Emily Jordan’s Father Writes To John Key: Safety Regulations Are "Third World"

from The Birmingham Mail, UK. 9 Sept 09

The father of a young Midland tourist who died during a river adventure trip in New Zealand has pleaded with the country’s prime minister to make extreme sports safer.

Law graduate Emily Jordan, from Worcestershire, drowned on a “river boarding” excursion after guides failed to take safety measures.

The operators were fined just £27,600 after admitting that they had failed to secure the safety of their customers.

Emily’s father, Chris Jordan, has now written to New Zealand Prime Minister John Key to ask him to prevent future deaths by tightening up regulations, which he says are no better than the Third World.

Mr Jordan also described the fine given to the owners of Mad Dog River Boarding as an “insult”

“The laws in place at the moment aren’t the right vehicle to be regulating this sort of activity and they are not being regulated in any case,” he said. “People are going to New Zealand and expecting that it will be regulated like a western country but that really isn’t the case.

There needs to be high quality and up-front checks on firms like this, but instead authorities only react when there is an incident.

I’m not doing this as some sort of vendetta against these companies, but I want to protect tourists and their families from the sort of pain and grief we’ve gone through.

“I know these activities are going to continue and there are going to be accidents, but even a basic level of safety would have saved Emily.”

Emily, aged 21, from Trimpley, Worcestershire, was riding a body board on fast-flowing rapids when she became trapped in the Kawarau River Gorge on New Zealand’s South Island in April last year.
Ms Jordan was trapped underwater for 20 minutes until another boat carrying ropes arrived and freed her body.

Mad Dog River Boarding company director Brad McLeod pleaded guilty to charges of failing to take steps to protect customers and failing to protect employees last month.

The firm could have been fined up to 250,000 New Zealand dollars (£102,000) for each charge, but was ordered to pay just 66,000 dollars and £33,500 in compensation to the family.

(Ed. Despite presenting a very strong case the prosecution agreed a deal and dropped 4 of the 6 charges, including 3 against the company director, before the defence presented its case. The company then pleaded guilty to the remaining 2 charges. During the trial it was alleged that the company was operating in a “regulatory vacuum” and the suspicion is 4 of the charges were dropped in order to avoid further examining this accusation and to avoid the embarrassment it would’ve caused. The case was neatly wrapped up just days before the announcement that Key was to appear on the Letterman show to promote NZ tourism . Quote:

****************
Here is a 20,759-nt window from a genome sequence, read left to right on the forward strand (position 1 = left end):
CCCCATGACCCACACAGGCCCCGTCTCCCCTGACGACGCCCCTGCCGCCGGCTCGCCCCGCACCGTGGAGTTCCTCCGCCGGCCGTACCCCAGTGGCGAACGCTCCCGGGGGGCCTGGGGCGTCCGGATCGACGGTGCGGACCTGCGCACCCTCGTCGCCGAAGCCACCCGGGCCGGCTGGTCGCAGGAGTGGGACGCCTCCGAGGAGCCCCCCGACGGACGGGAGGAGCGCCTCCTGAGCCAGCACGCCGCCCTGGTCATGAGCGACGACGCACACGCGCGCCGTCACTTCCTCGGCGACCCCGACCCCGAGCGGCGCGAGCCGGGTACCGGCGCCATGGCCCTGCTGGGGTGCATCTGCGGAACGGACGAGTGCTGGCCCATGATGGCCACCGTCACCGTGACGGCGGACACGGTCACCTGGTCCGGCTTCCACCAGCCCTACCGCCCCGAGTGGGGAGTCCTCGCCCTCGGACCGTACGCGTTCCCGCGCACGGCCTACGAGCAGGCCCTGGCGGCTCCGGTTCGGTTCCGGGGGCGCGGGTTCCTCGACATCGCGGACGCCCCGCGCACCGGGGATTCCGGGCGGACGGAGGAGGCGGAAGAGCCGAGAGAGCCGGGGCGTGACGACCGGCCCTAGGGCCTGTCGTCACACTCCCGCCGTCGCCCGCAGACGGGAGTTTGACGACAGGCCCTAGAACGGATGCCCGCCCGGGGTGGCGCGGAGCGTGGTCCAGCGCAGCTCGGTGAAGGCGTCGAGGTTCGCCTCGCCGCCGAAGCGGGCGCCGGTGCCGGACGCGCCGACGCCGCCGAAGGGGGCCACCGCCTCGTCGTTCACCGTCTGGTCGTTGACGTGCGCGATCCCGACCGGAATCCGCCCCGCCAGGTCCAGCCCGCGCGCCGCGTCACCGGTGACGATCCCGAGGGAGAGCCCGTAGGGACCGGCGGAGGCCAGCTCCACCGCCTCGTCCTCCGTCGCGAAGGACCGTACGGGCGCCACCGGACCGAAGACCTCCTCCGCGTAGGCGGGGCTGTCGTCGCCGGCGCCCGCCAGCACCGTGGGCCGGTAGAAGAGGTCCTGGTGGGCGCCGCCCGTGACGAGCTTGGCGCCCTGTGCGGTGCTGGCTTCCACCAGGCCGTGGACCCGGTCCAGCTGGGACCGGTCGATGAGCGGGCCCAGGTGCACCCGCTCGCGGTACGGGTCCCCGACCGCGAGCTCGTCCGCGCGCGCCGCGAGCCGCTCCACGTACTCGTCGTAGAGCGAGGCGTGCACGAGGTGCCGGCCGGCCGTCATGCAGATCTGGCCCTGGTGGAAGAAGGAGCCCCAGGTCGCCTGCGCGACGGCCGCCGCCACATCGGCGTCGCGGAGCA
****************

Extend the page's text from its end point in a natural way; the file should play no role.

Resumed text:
In his second day in the witness box, Mad Dog River Boarding then-operations manager Nicholas Kendrick told Queenstown District Court the company was operating without specific governing regulations, as they hadn’t yet been created.” source) )

In his letter to Mr Key, Mr Jordan explains that he has spent 16 months investigating the way that extreme sports firms are regulated in New Zealand and was “appalled” at what he had found.
He urges Mr Key: “It is vital that more young people do not die in this way. It is a tragic, unnecessary waste and they leave many grieving people behind for whom life is forever changed.

“This situation is damaging New Zealand’s reputation worldwide.

Outdoor pursuits are due to start again in New Zealand later this month during the summer tourist season.”

An inquest has yet to be held into Emily’s death. The trial was one of at least six prosecutions brought this year in NZ in connection with the deaths of 12 people in ‘adventure’ related activities.

For more posts on about this case and NZ please see the link “Emily Jordan” at the top of this page